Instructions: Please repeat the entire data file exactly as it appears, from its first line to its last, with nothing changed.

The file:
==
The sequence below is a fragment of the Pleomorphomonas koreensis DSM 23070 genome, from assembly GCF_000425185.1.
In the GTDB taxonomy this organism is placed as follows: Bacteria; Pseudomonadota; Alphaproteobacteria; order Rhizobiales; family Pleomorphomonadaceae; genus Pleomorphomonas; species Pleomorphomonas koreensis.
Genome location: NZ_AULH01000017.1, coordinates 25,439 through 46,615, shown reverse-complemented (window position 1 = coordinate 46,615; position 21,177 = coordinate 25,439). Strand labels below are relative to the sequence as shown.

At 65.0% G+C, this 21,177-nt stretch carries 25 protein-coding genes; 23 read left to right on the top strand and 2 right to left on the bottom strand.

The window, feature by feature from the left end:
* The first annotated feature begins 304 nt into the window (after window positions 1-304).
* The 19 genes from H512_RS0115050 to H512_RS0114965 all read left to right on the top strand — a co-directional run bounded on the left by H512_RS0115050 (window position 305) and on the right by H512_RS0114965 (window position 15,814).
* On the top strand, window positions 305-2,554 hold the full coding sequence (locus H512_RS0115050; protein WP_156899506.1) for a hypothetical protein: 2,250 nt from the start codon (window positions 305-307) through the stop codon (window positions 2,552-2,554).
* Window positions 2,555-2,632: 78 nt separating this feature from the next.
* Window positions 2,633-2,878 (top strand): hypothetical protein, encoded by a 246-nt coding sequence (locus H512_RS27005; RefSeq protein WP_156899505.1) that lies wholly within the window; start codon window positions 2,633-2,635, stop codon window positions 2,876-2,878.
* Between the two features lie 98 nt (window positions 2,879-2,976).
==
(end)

The sequence below is a fragment of the Pleomorphomonas koreensis DSM 23070 genome, from assembly GCF_000425185.1.
In the GTDB taxonomy this organism is placed as follows: Bacteria; Pseudomonadota; Alphaproteobacteria; order Rhizobiales; family Pleomorphomonadaceae; genus Pleomorphomonas; species Pleomorphomonas koreensis.
Genome location: NZ_AULH01000017.1, coordinates 25,439 through 46,615, shown reverse-complemented (window position 1 = coordinate 46,615; position 21,177 = coordinate 25,439). Strand labels below are relative to the sequence as shown.

At 65.0% G+C, this 21,177-nt stretch carries 25 protein-coding genes; 23 read left to right on the top strand and 2 right to left on the bottom strand.

The window, feature by feature from the left end:
* The first annotated feature begins 304 nt into the window (after window positions 1-304).
* The 19 genes from H512_RS0115050 to H512_RS0114965 all read left to right on the top strand — a co-directional run bounded on the left by H512_RS0115050 (window position 305) and on the right by H512_RS0114965 (window position 15,814).
* On the top strand, window positions 305-2,554 hold the full coding sequence (locus H512_RS0115050; protein WP_156899506.1) for a hypothetical protein: 2,250 nt from the start codon (window positions 305-307) through the stop codon (window positions 2,552-2,554).
* Window positions 2,555-2,632: 78 nt separating this feature from the next.
* Window positions 2,633-2,878 (top strand): hypothetical protein, encoded by a 246-nt coding sequence (locus H512_RS27005; RefSeq protein WP_156899505.1) that lies wholly within the window; start codon window positions 2,633-2,635, stop codon window positions 2,876-2,878.
* Between the two features lie 98 nt (window positions 2,879-2,976).